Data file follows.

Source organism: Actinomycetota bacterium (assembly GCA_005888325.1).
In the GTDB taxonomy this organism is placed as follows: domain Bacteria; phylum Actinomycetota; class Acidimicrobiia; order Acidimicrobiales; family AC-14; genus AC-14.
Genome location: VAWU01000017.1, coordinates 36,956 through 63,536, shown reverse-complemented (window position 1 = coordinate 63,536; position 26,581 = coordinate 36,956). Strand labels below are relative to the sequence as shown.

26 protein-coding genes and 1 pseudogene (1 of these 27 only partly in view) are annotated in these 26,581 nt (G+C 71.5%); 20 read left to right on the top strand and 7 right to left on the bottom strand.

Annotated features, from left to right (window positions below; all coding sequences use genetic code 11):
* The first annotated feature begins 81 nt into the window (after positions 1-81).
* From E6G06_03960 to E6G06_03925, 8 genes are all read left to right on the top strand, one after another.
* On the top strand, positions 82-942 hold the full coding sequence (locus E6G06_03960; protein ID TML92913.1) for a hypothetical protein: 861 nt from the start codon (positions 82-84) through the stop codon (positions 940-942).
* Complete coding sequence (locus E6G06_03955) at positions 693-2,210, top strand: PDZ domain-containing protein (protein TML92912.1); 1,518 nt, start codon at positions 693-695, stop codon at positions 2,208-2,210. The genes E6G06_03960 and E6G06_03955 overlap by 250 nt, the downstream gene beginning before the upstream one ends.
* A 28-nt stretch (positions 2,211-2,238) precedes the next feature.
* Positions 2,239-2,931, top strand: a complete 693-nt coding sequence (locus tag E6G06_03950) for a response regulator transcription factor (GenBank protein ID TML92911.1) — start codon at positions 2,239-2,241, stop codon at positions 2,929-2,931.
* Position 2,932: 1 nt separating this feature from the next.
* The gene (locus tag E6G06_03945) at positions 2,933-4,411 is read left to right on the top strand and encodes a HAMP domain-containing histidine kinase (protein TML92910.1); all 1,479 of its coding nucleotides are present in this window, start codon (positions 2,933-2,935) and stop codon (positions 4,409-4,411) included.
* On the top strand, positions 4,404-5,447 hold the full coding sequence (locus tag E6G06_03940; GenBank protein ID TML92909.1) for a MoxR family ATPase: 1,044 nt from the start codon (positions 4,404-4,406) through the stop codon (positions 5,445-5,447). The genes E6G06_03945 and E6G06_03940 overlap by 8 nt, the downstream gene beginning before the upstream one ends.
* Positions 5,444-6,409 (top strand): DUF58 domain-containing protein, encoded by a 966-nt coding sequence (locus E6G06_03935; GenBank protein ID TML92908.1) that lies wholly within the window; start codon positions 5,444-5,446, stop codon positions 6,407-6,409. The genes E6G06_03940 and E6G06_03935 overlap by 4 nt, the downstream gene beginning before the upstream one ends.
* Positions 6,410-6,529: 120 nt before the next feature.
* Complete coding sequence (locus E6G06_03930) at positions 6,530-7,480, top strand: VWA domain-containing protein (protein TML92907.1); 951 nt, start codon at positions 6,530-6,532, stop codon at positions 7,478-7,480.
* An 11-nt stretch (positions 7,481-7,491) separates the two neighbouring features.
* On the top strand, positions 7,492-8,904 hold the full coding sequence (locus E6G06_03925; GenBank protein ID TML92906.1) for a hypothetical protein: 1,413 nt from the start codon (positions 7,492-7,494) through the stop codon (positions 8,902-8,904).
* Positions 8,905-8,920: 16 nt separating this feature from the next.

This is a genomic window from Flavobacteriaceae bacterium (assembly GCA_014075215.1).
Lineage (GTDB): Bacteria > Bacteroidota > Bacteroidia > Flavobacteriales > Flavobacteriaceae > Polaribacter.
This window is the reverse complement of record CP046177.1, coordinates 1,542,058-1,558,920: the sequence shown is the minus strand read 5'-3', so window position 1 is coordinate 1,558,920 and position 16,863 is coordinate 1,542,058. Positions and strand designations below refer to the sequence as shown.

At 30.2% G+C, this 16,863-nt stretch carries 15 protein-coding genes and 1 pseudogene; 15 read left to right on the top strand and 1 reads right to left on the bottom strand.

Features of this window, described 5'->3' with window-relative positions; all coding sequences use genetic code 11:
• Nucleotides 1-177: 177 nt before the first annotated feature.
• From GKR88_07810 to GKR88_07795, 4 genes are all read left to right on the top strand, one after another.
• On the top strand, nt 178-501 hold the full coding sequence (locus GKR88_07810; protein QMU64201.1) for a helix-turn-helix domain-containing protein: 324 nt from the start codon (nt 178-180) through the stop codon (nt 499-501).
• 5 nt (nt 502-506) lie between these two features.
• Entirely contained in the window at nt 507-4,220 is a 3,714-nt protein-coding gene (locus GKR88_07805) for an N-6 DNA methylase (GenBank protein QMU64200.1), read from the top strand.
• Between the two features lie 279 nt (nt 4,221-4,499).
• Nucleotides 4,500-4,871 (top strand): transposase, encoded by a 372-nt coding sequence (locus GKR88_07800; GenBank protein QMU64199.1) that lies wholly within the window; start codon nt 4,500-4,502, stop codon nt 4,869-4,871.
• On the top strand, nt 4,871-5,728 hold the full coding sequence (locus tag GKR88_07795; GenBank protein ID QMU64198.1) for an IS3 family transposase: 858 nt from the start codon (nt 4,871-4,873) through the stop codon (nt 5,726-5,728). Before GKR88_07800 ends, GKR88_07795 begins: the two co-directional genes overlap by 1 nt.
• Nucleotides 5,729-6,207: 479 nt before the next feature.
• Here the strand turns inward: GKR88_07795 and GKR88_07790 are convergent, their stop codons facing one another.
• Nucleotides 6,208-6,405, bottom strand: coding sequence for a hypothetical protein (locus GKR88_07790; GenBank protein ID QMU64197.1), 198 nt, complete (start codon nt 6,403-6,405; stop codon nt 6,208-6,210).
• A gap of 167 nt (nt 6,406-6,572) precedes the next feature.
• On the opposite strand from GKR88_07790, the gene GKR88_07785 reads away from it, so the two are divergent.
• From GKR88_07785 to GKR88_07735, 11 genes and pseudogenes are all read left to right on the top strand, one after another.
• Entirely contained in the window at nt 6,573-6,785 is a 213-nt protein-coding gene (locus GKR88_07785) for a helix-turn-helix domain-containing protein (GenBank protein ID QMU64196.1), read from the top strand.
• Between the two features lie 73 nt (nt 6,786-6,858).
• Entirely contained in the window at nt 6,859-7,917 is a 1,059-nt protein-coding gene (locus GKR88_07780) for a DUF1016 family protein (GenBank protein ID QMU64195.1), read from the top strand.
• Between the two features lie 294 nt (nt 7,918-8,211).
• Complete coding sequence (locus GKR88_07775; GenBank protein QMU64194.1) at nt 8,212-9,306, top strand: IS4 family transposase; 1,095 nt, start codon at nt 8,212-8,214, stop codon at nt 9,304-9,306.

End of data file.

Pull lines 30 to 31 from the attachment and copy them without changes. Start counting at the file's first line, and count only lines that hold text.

• Entirely contained in the window at nt 507-4,220 is a 3,714-nt protein-coding gene (locus GKR88_07805) for an N-6 DNA methylase (GenBank protein QMU64200.1), read from the top strand.
• Between the two features lie 279 nt (nt 4,221-4,499).